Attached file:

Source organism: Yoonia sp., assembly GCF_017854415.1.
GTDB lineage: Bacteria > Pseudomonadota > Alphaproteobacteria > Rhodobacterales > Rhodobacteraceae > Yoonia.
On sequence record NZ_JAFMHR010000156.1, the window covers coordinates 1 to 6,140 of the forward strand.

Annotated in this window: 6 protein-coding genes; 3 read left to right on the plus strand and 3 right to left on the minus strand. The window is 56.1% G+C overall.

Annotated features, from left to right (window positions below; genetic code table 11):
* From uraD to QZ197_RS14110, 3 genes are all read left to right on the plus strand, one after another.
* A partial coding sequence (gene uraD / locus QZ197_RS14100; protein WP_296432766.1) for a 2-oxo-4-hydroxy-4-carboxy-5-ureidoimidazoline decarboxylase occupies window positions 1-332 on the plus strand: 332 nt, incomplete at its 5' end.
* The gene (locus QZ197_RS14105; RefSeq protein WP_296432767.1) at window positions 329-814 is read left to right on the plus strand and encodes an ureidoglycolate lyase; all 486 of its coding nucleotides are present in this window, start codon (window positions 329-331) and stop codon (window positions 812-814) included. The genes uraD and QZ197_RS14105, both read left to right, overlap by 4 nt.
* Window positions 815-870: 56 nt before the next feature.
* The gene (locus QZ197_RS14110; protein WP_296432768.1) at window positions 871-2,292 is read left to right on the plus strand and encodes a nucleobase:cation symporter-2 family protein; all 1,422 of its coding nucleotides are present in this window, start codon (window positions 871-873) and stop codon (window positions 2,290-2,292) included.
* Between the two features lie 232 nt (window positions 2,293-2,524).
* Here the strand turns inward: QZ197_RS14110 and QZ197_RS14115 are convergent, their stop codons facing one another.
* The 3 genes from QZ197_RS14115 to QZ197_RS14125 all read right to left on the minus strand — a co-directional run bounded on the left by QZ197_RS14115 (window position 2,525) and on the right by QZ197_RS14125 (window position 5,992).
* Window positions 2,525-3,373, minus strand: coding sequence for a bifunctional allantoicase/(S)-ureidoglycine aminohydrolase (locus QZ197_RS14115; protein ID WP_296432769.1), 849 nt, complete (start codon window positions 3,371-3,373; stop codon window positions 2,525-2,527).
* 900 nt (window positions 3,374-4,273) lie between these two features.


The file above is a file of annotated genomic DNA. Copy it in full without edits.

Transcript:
Source organism: Yoonia sp., assembly GCF_017854415.1.
GTDB lineage: Bacteria > Pseudomonadota > Alphaproteobacteria > Rhodobacterales > Rhodobacteraceae > Yoonia.
On sequence record NZ_JAFMHR010000156.1, the window covers coordinates 1 to 6,140 of the forward strand.

Annotated in this window: 6 protein-coding genes; 3 read left to right on the plus strand and 3 right to left on the minus strand. The window is 56.1% G+C overall.

Annotated features, from left to right (window positions below; genetic code table 11):
* From uraD to QZ197_RS14110, 3 genes are all read left to right on the plus strand, one after another.
* A partial coding sequence (gene uraD / locus QZ197_RS14100; protein WP_296432766.1) for a 2-oxo-4-hydroxy-4-carboxy-5-ureidoimidazoline decarboxylase occupies window positions 1-332 on the plus strand: 332 nt, incomplete at its 5' end.
* The gene (locus QZ197_RS14105; RefSeq protein WP_296432767.1) at window positions 329-814 is read left to right on the plus strand and encodes an ureidoglycolate lyase; all 486 of its coding nucleotides are present in this window, start codon (window positions 329-331) and stop codon (window positions 812-814) included. The genes uraD and QZ197_RS14105, both read left to right, overlap by 4 nt.
* Window positions 815-870: 56 nt before the next feature.
* The gene (locus QZ197_RS14110; protein WP_296432768.1) at window positions 871-2,292 is read left to right on the plus strand and encodes a nucleobase:cation symporter-2 family protein; all 1,422 of its coding nucleotides are present in this window, start codon (window positions 871-873) and stop codon (window positions 2,290-2,292) included.
* Between the two features lie 232 nt (window positions 2,293-2,524).
* Here the strand turns inward: QZ197_RS14110 and QZ197_RS14115 are convergent, their stop codons facing one another.
* The 3 genes from QZ197_RS14115 to QZ197_RS14125 all read right to left on the minus strand — a co-directional run bounded on the left by QZ197_RS14115 (window position 2,525) and on the right by QZ197_RS14125 (window position 5,992).
* Window positions 2,525-3,373, minus strand: coding sequence for a bifunctional allantoicase/(S)-ureidoglycine aminohydrolase (locus QZ197_RS14115; protein ID WP_296432769.1), 849 nt, complete (start codon window positions 3,371-3,373; stop codon window positions 2,525-2,527).
* 900 nt (window positions 3,374-4,273) lie between these two features.